We have a friend, Ontario-based, who is prominent in the social media marketing field. She is a single person who loves to travel and explore—and her work is portable. She is often to be found in south American countries, for instance, for months on end. All she needs is a high-speed internet connection.
The numbers of people like her are growing—mostly young people who increasingly place a high value on quality of life and disavow the city commute/office cubicle grind. Already, in Canada, about 20 per cent of freelance computer industry workers have relocated to rural communities for the less stressful/more agreeable lifestyle.
On one hand, this obviously represents a glorious opportunity for an area like Atlantic Canada where rural communities have been emptying of young people for decades and local economies have been in precipitous decline—but a highly desirable quality of life remains. These are generally fairly well-compensated folks representing a diverse economic base as opposed to the one-horse town economies we have become accustomed to.
But, there is a rather serious hitch—the availability of high-speed internet service. Existing businesses, students and the tourism are also negatively impacted and the potential to develop rural land is compromised. Efficient internet service is now expected as a basic requirement and the problem is constantly exacerbated by ever-increasing demands for band width.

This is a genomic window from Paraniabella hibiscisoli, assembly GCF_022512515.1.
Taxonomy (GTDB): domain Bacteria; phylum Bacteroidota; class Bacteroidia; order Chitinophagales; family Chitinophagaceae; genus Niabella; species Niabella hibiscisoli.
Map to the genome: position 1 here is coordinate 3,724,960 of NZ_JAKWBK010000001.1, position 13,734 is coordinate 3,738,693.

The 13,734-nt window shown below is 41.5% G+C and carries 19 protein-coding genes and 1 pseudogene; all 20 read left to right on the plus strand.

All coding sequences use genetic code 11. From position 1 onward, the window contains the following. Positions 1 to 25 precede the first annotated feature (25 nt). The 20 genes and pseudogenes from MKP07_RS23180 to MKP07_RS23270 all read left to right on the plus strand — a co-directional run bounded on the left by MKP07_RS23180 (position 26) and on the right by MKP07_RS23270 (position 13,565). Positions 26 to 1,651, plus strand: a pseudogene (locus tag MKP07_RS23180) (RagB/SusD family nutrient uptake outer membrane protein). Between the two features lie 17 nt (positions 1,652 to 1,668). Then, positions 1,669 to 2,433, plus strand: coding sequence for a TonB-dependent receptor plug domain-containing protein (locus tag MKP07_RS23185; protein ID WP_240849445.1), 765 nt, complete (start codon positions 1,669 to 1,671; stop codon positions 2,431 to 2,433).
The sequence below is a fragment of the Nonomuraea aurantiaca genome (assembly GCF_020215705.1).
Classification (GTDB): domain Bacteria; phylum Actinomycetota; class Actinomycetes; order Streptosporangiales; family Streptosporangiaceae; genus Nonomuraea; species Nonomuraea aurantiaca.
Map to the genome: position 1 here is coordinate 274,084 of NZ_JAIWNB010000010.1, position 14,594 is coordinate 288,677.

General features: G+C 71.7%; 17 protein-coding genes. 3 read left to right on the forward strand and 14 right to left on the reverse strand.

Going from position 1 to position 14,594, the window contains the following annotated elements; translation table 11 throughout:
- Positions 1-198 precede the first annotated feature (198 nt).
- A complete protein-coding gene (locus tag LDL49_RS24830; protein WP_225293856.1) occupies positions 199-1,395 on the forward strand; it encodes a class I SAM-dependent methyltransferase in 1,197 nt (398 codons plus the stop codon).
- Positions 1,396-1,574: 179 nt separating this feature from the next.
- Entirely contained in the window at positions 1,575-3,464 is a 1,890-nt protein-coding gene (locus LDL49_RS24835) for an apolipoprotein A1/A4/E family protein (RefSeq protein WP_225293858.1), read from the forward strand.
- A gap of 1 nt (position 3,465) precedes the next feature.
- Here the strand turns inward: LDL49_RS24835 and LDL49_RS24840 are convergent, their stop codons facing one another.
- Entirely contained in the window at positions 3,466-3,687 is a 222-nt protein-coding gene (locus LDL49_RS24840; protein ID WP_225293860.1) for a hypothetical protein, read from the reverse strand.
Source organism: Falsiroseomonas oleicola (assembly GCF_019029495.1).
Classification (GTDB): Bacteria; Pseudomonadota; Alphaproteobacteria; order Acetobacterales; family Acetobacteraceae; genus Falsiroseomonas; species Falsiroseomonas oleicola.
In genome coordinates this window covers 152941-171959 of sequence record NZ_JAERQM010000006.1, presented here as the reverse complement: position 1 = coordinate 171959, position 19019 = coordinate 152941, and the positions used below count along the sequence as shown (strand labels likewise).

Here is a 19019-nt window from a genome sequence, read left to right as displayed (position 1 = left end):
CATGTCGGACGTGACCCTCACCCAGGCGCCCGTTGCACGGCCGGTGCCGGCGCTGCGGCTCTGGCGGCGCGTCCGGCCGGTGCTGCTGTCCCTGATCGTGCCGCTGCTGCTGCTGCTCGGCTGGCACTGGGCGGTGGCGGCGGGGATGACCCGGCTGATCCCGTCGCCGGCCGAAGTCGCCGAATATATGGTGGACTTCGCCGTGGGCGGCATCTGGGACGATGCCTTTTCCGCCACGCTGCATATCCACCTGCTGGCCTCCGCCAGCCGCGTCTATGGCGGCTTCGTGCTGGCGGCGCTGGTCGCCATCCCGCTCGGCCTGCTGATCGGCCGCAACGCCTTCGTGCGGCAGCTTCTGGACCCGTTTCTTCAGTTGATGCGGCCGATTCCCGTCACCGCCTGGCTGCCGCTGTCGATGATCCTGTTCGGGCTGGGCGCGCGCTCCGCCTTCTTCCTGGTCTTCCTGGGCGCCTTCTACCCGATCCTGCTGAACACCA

It’s quite unfair to load this state of affairs on the backs of whatever government is in power. The problem is universal across the western world in sparsely-populated areas. Canadian governments, provincial and federal, are struggling to finance very expensive solutions. Internationally, as always, some jurisdictions are dealing with it better than others. Many countries are establishing minimum broadband speed goals higher than Canada—in the 25 to 100Mbps range. In 2007, the definition of local broadband service here was established at 1.5Mbps. This is being upgraded to a target of 5Mbps as the minimum, with 50 Mbps as a longer-term goal.
The pertinent question for us is whether current service providers are doing all that can be achieved with current technology. In many areas 1.5Mbps is only realized on good days—and you can’t effectively download or send very much or run a business at those speeds. We darkly joke that our “high speed internet” service “fluctuates between low speed and no speed.”
We recently spent some time on a fairly remote little island in the Bahamas—a rather economically challenged nation. The population is only 450 souls. Water is piped in from a larger island. Electricity is provided by undersea cable from the larger island—and the average internet speed of 3Mbps is double our target rural speed an hour from our largest cities.